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mRVM Progress

Work on the mRVM classifier is coming along steadily. This past weekend I played with the following new tools:

Chef and Vagrant

Chef is a tool for scripted server provisioning and Vagrant is a tool for using such a tool on virtualized environments. Vagrant relies on Oracle VirtualBox to create virtual server instances. So, in other words, on demand I can say “I’ll have one Linux server with the following dependencies, please. Thanks.” And if you mess it up? Go have a cup of coffee while Vagrant re-builds it for you. It’s good to test on Linux since I’ve been developing on Mac OS X. And, apparently, I must have been doing something right because I didn’t experience any portability issues when I tested on Linux.

Valgrind

Valgrind is a tool for memory debugging, memory leak detection, and profiling. It actually includes a few different tools, but I was using it this past weekend for finding memory leaks. I knew I had ‘em. I even marked a few sections of code // TODO(jrm) possible leak. But I didn’t yet know how to track down the leaks and ensure they were all gone. Before tracking down the leaks, my virtual server would crash and when I’d run the same code on my main machine, I’d fire up OS X’s Monitor.app and watch the memory get gobbled up.

I’ll mention that Valgrind works extremely well on Linux, but the OS X port seems like it’s still a work in progress, as its usage apparently requires some suppression files to squelch irrelevant output.

mRVM

Anyway, the mRVM implementation is working quite while. I even wrote a nifty cross-validation script, entirely in shell script! It uses basic Unix tools like split, awk, wc, grep, etc. to divvy the training set up into a 10 splits and then recombine them in all (1, 9) train-test pairs. Using some Iris bird data that Theo gave me, the cross validation gives high accuracy results (90 to 100 percent).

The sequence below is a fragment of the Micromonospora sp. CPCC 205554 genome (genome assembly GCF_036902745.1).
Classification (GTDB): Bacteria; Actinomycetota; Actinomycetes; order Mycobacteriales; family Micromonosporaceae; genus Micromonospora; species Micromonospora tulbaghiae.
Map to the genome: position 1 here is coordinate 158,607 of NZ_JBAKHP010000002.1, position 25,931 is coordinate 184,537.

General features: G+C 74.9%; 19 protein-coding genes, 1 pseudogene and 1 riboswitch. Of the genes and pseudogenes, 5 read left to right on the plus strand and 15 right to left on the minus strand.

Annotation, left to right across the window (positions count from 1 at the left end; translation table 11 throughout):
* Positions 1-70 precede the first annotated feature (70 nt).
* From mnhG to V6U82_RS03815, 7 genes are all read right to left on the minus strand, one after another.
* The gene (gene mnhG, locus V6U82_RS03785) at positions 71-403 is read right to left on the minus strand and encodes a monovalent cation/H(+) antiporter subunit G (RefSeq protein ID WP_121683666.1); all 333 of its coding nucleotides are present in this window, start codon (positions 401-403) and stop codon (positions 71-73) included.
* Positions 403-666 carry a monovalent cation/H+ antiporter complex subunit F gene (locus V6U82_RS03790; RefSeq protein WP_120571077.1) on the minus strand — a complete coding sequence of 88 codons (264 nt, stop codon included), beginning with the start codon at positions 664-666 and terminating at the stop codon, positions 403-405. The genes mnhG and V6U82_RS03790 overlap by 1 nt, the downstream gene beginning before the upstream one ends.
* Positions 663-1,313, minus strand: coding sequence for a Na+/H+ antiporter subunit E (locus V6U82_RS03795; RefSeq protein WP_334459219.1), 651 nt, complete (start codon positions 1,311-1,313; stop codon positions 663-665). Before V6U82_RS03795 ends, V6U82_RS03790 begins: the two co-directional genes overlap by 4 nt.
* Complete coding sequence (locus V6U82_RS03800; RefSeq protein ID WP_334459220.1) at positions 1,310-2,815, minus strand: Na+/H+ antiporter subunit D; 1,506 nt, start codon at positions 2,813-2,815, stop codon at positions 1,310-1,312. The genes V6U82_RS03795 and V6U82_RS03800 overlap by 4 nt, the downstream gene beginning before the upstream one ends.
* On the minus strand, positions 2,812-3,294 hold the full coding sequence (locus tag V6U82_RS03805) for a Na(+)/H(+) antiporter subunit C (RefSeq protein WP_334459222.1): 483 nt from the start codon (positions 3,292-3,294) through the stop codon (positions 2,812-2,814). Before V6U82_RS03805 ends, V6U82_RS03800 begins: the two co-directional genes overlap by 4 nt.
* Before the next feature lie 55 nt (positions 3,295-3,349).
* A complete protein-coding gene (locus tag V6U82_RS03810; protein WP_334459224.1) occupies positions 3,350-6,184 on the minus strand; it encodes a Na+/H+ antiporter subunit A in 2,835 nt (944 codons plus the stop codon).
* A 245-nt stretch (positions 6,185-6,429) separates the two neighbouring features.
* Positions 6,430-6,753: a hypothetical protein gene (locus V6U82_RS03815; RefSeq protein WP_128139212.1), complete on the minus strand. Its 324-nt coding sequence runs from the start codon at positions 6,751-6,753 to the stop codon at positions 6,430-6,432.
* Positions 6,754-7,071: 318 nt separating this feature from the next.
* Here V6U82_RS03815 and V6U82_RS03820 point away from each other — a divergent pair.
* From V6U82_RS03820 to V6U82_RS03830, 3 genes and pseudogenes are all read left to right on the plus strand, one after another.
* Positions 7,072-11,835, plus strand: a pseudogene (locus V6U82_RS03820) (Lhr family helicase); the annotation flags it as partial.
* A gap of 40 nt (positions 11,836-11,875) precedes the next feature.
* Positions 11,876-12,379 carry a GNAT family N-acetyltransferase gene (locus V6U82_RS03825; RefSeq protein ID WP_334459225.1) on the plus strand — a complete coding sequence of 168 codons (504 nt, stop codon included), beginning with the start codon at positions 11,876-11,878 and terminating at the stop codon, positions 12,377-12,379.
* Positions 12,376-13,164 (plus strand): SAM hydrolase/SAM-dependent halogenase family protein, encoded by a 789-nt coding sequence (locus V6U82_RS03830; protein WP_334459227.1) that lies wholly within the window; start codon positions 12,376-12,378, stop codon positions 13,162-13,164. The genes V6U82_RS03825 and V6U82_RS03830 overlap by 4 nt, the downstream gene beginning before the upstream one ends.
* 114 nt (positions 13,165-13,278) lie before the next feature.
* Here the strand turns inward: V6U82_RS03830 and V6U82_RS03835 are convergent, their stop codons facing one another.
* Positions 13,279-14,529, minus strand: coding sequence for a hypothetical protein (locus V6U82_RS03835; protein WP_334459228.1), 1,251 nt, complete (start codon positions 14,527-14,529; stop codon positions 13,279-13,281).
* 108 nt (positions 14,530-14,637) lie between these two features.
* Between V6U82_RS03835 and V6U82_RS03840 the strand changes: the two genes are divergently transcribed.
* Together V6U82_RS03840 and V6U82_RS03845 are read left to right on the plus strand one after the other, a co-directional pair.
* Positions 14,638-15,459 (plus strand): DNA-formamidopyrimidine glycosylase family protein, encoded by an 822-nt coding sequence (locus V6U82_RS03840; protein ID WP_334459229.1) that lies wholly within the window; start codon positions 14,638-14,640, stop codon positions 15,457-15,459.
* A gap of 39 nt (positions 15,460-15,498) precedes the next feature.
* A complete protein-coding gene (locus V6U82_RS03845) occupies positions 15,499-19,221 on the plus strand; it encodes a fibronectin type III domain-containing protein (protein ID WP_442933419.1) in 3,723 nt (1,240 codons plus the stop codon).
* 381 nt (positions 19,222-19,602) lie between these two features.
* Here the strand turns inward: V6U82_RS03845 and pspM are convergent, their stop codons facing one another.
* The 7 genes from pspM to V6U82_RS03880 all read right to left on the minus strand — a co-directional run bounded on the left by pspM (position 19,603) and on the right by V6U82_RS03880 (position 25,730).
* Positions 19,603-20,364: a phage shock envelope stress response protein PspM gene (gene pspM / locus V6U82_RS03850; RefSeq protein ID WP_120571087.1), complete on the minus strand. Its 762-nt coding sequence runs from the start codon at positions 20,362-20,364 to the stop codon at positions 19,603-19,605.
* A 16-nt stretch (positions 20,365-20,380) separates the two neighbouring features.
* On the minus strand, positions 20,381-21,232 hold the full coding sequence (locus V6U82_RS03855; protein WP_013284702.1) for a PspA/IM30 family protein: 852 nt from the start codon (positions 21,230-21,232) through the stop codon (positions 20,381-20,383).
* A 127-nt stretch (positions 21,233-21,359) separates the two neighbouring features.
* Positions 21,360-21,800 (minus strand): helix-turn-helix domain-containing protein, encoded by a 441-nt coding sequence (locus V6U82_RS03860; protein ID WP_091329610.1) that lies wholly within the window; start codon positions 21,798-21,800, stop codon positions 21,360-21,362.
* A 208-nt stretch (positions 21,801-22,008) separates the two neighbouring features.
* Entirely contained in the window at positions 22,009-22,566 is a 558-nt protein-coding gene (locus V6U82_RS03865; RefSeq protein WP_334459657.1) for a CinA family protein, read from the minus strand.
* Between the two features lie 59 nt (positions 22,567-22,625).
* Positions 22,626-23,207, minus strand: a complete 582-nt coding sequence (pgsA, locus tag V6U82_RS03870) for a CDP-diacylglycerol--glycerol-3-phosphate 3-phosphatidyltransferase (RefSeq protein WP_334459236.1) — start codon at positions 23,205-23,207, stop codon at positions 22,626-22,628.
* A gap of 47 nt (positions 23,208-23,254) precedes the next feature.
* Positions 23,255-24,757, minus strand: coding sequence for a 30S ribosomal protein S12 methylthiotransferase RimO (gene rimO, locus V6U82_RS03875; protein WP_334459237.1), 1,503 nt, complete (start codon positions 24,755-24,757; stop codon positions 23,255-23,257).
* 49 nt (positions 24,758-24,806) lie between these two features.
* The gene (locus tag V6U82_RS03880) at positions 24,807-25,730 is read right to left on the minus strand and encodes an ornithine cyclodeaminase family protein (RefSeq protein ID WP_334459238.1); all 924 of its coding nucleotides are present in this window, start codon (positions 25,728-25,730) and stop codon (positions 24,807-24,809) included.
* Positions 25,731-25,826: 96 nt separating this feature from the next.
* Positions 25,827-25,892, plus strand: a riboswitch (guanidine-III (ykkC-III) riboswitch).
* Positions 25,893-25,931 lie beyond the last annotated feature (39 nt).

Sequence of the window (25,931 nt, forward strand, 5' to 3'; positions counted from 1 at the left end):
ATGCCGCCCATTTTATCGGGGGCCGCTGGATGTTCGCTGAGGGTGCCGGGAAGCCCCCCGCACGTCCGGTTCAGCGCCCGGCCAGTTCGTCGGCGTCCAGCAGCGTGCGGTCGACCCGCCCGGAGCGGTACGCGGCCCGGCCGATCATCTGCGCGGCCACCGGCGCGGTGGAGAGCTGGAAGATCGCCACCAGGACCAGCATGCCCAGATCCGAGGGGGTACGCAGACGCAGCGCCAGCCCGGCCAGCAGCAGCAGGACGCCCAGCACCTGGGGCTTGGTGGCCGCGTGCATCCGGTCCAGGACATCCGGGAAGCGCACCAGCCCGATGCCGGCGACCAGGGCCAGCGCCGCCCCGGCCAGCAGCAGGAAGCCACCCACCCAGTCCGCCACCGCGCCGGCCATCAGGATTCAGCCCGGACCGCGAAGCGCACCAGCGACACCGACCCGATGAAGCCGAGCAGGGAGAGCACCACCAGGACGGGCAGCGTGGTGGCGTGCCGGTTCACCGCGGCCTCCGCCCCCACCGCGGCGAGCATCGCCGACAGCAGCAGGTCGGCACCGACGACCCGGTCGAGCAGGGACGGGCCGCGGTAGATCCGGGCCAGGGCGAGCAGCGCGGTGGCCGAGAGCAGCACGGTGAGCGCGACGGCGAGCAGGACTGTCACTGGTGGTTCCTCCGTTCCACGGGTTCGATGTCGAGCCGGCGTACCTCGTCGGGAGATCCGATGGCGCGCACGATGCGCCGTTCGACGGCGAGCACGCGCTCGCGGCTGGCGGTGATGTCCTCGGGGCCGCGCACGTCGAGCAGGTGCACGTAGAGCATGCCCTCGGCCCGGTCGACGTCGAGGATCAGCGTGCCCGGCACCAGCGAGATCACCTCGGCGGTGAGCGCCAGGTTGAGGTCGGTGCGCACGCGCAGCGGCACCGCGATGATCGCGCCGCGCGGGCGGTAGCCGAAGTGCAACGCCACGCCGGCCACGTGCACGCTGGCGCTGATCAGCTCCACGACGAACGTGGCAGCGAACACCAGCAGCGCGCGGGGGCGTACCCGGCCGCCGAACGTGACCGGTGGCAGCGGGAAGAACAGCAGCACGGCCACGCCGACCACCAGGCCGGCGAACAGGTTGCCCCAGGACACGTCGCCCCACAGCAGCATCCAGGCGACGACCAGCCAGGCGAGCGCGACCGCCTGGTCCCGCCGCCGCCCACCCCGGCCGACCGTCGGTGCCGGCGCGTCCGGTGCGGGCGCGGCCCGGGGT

Below is a “screenshot” of the current parameters that mRVM takes. The next evolution of development will add an implementation of the second mRVM algorithm that will greatly improve performance and allow for efficient processing of extremely large datasets.

$ mRVM --help
mRVM, 0.0.1 multi-class multi-kernel Relevance Vector Machines (mRVM)
mRVM [options]

  -h, --help         print this help and exit
  -V, --version      print version and exit

  -r, --train   FILE set input file (required)
  -l, --labels  FILE set input file (required)
  -t, --test    FILE set input file (required)
  -a, --answers FILE set input file (required)
  -k, --kernel       specify the kernel:
                       LINEAR (default)
                       POLYNOMIAL
                       GAUSSIAN
  -v, --verbose      set verbosity level:
                       0 = No output
                       1 = Normal (default)
                       2 = Verbose
                       3 = Debug
  -p, --param n      set param for poly or gauss
                     kernel to n.
  -T, --tau n        set tau parameter
  -u, --upsilon n    set upsilon parameter

Based upon work by Psorakis, Damoulas, Girolami.
Implementation by Marcell, jasonmarcell@gmail.com

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